Liquidity -- or lack of it -- is one of the top risks for banking institutions, but rulebooks such as the international Basel II accord which the Committee drew up have focused instead on capital requirements.


Committee deliberations are unlikely to result in proposals for a new liquidity risk charge -- which would force banks to set aside more emergency cash -- but rather in guidelines or "soft regulations" on how to cope with crises, the source said.

"The core of the issue is stress testing and contingency plans," the source said.

The source said Committee members were unlikely even to debate suggestions by some private-sector bankers that central banks become market makers of last resort for illiquid assets to keep the wheels of international finance turning.

"This is out of the question. This is something the market wants but at the current time there is no debate on this," the source said.

"If any central bank opened this possibility, they would be flooded, literally flooded, with hundreds of billions in asset backed commercial paper," the source said. "This would be a classical case of bailing out the speculators."

The global credit crisis that developed in August was triggered by defaults on U.S. mortgage debt that had been extensively repackaged and sold as asset backed securities to institutions, including hedge funds, around the world.

Regulators have been torn between ensuring that markets keep working by providing emergency liquidity, and the risk that this will simply inflate another market bubble following the equities boom of the late 1990s and the property boom of this decade.

They are also anxious to avoid "moral hazard" in which investors, shielded from risk by official bailouts, are encouraged to behave increasingly recklessly.

Jim in San Marcos said...

Hi Anon 7:23

I wrote a piece a while back in June 2006 that covered the derivatives market here is a link to it (The Invisible Derivatives Market).

With the liquidity problem, notice that the game continues when someone buys your one million dollar house for two million. When the price of the house drops, money is leaving the money pool.

The issue with the banks in the article you quoted, is somewhat different. Governments want to keep interest rates low as so to stimulate commerce. Banks have no problem getting money if they need it. They just raise interest rates until they have what they need. The banks make their money off of the spread paid to the depositor and borrower.

Most likely what we are looking at is the fact that no one is borrowing to purchase items of inventory (ie car house etc). They are borrowing to keep their store open and running. Most business have fixed costs that are there whether they sell something or not. Here is another link with more on that (The Wyle E Coyote Acme Credit Loan August 2007).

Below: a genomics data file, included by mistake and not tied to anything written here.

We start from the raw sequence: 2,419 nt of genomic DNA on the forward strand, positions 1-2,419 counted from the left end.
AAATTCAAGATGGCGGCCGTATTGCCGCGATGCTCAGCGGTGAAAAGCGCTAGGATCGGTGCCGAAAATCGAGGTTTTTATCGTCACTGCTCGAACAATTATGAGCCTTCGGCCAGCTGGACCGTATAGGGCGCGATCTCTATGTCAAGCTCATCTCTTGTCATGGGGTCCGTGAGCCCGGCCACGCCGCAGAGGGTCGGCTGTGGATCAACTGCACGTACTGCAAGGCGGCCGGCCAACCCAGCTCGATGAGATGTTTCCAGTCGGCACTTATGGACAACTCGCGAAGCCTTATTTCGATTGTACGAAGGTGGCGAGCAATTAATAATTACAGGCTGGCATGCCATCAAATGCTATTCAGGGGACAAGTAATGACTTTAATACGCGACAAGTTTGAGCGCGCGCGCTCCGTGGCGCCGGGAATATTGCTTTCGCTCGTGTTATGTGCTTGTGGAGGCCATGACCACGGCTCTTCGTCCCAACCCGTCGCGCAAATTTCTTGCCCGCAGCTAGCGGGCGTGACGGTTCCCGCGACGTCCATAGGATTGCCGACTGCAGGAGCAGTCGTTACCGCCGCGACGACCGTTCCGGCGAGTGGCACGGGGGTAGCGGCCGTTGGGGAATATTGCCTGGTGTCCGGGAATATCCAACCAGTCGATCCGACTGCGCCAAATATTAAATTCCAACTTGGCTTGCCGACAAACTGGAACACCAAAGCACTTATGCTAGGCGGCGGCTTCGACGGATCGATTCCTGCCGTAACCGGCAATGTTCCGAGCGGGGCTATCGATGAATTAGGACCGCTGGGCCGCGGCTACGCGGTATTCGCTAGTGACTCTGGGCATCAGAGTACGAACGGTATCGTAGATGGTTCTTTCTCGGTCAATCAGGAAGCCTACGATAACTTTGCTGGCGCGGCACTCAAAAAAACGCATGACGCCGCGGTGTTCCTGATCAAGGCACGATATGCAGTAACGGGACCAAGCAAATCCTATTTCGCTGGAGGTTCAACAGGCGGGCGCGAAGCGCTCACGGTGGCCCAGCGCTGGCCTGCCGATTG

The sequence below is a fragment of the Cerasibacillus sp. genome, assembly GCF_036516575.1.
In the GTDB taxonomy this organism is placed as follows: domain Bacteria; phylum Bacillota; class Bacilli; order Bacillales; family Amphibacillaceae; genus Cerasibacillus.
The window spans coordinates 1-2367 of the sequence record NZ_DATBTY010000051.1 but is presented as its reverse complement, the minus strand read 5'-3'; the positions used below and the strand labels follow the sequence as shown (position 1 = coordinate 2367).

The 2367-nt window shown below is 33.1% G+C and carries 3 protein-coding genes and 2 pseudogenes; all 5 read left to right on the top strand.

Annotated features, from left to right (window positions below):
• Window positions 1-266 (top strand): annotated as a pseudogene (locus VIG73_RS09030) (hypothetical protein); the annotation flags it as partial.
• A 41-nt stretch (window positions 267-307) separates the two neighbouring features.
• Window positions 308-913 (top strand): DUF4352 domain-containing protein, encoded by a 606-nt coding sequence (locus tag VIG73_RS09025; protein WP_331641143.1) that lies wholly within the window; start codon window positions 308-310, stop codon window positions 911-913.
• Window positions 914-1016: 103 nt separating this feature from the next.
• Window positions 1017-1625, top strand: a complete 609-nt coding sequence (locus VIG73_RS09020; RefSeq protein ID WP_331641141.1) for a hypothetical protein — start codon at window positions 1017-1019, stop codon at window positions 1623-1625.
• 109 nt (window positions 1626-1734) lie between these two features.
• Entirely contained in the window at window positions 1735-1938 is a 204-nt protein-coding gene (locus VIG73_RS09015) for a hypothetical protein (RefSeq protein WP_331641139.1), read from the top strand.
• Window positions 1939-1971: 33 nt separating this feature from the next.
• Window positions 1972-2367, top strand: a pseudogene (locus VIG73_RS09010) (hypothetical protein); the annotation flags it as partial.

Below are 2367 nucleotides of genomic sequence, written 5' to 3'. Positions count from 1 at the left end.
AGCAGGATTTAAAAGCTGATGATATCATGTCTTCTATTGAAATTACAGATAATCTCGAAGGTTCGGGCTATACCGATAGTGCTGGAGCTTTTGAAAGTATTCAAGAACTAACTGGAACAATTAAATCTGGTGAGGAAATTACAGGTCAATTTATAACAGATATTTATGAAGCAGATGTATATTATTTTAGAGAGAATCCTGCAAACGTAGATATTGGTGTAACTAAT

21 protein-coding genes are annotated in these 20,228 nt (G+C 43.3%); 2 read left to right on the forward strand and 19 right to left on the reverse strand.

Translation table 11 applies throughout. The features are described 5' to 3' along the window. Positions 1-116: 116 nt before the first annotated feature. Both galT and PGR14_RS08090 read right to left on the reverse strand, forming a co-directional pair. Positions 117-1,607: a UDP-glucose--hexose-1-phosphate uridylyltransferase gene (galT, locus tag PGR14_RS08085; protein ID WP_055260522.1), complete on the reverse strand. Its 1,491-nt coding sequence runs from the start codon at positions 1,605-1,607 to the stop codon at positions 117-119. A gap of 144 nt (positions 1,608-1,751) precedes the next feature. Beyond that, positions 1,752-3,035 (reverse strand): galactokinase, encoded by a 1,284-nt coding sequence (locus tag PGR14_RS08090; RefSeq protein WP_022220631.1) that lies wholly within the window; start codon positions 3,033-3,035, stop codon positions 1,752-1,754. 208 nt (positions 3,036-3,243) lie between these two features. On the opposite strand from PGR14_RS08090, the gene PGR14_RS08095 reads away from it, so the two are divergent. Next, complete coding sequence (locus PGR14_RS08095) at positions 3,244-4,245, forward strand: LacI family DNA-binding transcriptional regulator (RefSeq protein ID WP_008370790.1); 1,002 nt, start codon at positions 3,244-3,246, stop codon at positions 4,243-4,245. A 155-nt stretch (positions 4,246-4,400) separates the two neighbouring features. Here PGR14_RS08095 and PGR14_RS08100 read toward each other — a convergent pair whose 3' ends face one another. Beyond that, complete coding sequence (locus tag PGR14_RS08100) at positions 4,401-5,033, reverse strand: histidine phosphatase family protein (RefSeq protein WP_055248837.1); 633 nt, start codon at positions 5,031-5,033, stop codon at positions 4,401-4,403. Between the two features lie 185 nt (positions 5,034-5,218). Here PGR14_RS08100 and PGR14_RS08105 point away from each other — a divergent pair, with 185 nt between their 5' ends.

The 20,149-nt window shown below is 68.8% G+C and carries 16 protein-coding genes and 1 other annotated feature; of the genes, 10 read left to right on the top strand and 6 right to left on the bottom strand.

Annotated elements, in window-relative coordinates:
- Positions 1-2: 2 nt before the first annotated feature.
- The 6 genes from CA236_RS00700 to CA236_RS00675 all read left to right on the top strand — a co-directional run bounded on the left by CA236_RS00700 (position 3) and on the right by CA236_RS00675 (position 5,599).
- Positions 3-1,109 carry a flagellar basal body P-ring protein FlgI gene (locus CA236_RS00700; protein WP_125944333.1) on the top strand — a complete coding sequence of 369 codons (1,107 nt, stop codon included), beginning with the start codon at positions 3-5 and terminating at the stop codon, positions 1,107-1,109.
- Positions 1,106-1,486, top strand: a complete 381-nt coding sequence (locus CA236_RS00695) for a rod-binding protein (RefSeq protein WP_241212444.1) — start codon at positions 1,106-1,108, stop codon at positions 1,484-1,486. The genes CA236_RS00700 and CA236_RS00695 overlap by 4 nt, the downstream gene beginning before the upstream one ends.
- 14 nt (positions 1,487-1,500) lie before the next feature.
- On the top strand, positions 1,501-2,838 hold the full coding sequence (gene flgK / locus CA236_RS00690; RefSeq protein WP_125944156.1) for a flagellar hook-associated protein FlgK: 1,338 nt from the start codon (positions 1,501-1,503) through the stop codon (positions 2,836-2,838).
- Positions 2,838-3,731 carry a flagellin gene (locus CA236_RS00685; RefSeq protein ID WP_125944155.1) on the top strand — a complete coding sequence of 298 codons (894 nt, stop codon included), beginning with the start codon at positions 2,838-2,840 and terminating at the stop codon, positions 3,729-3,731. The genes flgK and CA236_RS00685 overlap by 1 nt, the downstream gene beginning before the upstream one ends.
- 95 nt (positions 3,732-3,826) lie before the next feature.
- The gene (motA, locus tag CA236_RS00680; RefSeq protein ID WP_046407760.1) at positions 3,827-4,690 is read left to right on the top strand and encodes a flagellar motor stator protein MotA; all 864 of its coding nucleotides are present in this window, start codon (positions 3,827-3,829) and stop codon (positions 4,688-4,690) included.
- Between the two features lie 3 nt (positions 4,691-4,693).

I think that the thing that needs to be understood is that all of this is inter related. You can't force people to buy what they can't afford. The mind set of "Let's get rich by buying a house," is gone.

The peculiar thing about keeping interest rates artificially low, is that there is no incentive to save money especially with inflation at 10%. So then you have credit card debt going up.

I'm going to stop here, because it is starting to overlap with something I am writing for later in the week.

It's defiantly a complex issue. Thank you for the article

Anonymous said...

Hey Anon 7:23, I`ve been told that as long as the consumer keeps spending, "it`s all good".

Anonymous said...

I looked at a graph of the Chinese stock market today...HOLY COW!!! talk about the proverbial "moon shot", I mean I heard that it was going up, but wow!. Is that sustainable? If it`s a bubble, and it burst, will it affect all markets?

Jim in San Marcos said...

Hi Anon 5:05

China is a communist country. So when that market crashes, it ought to set capitalism back 100 years. Just the idea of a stock market in a communist country ought be a dead giveaway. Its just a Ponzi scheme run amok.

I doubt its collapse would be able to financially influence other markets. But it's hard to say when you have to consider the human psyche reaction. You could get a knee jerk reaction in other markets.

LtRand said...

Speaking of China, I find the historical context absolutely scary.

Germany was doing alright until the Great Depression. Why? Simple, the could pay back their war debts in small installments that didn't freeze their economy.

As soon as the modern world went into a "liquidy freeze", Germany was called up to pay in full immediately, which sent them into a worse depression than the rest of us experienced.

What happens when China crashes? I have a feeling they'll be telling us to pay up, now, in full. That's when things will get interesting. The entire house of cards rests on China not busting, and us not pissing them off. Given how are politicians are trying to push China, I doubt we have long to contemplate or prepare. They don't even realize that pushing China will hurt us more than just allowing them to continue pegging their currency.

Jim in San Marcos said...

Hi Itrand

I think that China will get burned., but it will be minor to what is happening to the rest of the world. As a communist socialist state, it should hold together.

Its the rest of the world that will learn a lesson in economics 101.